For decades, most people have seen robots as upright, rigid, humanoid machines with gleaming chrome body parts, perhaps glowing red eyes and clunky movements. But many researchers and engineers are switching gears, seeking instead to build robots that move like the body of an octopus, a caterpillar, Venus fly-trap, flea or folded paper origami.
“Soft robotics” is challenging traditional robotics as a way of building devices that are better integrated with the natural environment, moving the ways that animals do.
The goal is to design robots that mimic the movements of creatures who have evolved over millions of years, while still accomplishing the tasks that people need robots for in the first place, like exploring dangerous areas, picking up and moving things or doing repetitive tasks.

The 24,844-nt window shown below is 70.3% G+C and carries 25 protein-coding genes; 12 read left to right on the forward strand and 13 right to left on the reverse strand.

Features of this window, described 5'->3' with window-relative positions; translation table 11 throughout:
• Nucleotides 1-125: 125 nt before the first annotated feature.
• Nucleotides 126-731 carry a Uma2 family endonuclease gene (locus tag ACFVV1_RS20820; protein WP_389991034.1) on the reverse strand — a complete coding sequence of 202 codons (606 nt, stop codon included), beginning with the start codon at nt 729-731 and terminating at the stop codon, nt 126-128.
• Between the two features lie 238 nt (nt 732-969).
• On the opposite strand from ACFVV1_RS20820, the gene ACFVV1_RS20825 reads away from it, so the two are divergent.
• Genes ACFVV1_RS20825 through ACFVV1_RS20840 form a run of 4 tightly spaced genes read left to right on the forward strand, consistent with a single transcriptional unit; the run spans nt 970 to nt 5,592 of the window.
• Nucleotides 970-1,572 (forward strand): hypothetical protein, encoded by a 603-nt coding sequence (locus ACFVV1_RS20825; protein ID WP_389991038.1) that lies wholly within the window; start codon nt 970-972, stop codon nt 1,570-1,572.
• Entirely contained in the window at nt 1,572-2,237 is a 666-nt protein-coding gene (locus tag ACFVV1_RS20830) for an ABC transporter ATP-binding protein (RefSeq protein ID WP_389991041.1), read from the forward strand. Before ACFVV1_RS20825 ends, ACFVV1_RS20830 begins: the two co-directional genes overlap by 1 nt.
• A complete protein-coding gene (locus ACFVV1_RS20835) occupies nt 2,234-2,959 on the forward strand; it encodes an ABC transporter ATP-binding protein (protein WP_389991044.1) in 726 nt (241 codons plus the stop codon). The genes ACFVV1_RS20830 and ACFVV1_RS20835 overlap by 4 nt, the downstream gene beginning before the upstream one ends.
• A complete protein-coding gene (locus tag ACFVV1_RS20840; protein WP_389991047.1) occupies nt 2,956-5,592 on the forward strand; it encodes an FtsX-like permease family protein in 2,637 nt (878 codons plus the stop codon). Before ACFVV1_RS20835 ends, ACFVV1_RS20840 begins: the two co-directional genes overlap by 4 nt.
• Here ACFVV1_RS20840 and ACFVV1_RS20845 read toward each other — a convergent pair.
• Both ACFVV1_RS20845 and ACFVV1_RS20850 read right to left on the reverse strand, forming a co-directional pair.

“It was a big change for me,” Cecilia Laschi, professor at the Biorobotics Institute at the Scuola Superiore Sant’Anna in Pisa, Italy, said about her conversion to the field. “I realized that if we want to use neuroscience or brain models to control robots, we also need to look at a different body. We have to look at animals and plants, they have a lot of soft parts.”
Soft-bodied robots can get smaller, squeeze into tight places, deform their shape and still maintain strength and gripping power, Laschi said.
Her robot octopus, for example, is designed to explore underwater nooks and crannies of shipwrecks, coral reefs and drilling operations. It uses an artificial muscle of a special braid of plastic fibers embedded in silicon.
Similar human-like soft robots can also exert fine motor control, and a gentle touch. That might be important when for a robot that has to handle delicate gourmet chocolates, cookies or silicon chips on an assembly line, according to Laschi.
Soft robotics includes everything from new endoscopic surgical tools that can grip and harden inside the human body like an octopus tentacle, to a flexible exo-skeleton hidden beneath a uniform to give a soldier (or athlete or injury patient) an extra power boost.
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